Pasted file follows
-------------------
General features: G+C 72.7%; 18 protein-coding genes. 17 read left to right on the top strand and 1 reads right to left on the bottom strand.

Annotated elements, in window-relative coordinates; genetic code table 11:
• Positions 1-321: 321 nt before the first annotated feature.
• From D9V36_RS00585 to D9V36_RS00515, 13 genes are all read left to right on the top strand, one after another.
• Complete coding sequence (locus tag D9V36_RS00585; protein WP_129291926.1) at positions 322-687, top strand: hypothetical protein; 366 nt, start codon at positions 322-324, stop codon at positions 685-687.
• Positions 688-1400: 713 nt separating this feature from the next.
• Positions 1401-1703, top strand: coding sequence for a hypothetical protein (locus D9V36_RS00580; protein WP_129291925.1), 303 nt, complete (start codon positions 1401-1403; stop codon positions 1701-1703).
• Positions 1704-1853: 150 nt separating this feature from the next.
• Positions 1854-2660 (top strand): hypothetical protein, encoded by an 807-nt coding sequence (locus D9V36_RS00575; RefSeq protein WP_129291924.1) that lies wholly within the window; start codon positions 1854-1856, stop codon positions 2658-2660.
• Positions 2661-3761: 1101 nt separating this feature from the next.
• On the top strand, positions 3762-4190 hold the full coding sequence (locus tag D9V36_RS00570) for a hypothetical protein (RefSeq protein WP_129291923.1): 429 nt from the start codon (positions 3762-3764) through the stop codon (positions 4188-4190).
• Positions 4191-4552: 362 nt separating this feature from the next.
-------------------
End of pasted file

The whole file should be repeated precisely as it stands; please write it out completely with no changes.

General features: G+C 72.7%; 18 protein-coding genes. 17 read left to right on the top strand and 1 reads right to left on the bottom strand.

Annotated elements, in window-relative coordinates; genetic code table 11:
• Positions 1-321: 321 nt before the first annotated feature.
• From D9V36_RS00585 to D9V36_RS00515, 13 genes are all read left to right on the top strand, one after another.
• Complete coding sequence (locus tag D9V36_RS00585; protein WP_129291926.1) at positions 322-687, top strand: hypothetical protein; 366 nt, start codon at positions 322-324, stop codon at positions 685-687.
• Positions 688-1400: 713 nt separating this feature from the next.
• Positions 1401-1703, top strand: coding sequence for a hypothetical protein (locus D9V36_RS00580; protein WP_129291925.1), 303 nt, complete (start codon positions 1401-1403; stop codon positions 1701-1703).
• Positions 1704-1853: 150 nt separating this feature from the next.
• Positions 1854-2660 (top strand): hypothetical protein, encoded by an 807-nt coding sequence (locus D9V36_RS00575; RefSeq protein WP_129291924.1) that lies wholly within the window; start codon positions 1854-1856, stop codon positions 2658-2660.
• Positions 2661-3761: 1101 nt separating this feature from the next.
• On the top strand, positions 3762-4190 hold the full coding sequence (locus tag D9V36_RS00570) for a hypothetical protein (RefSeq protein WP_129291923.1): 429 nt from the start codon (positions 3762-3764) through the stop codon (positions 4188-4190).
• Positions 4191-4552: 362 nt separating this feature from the next.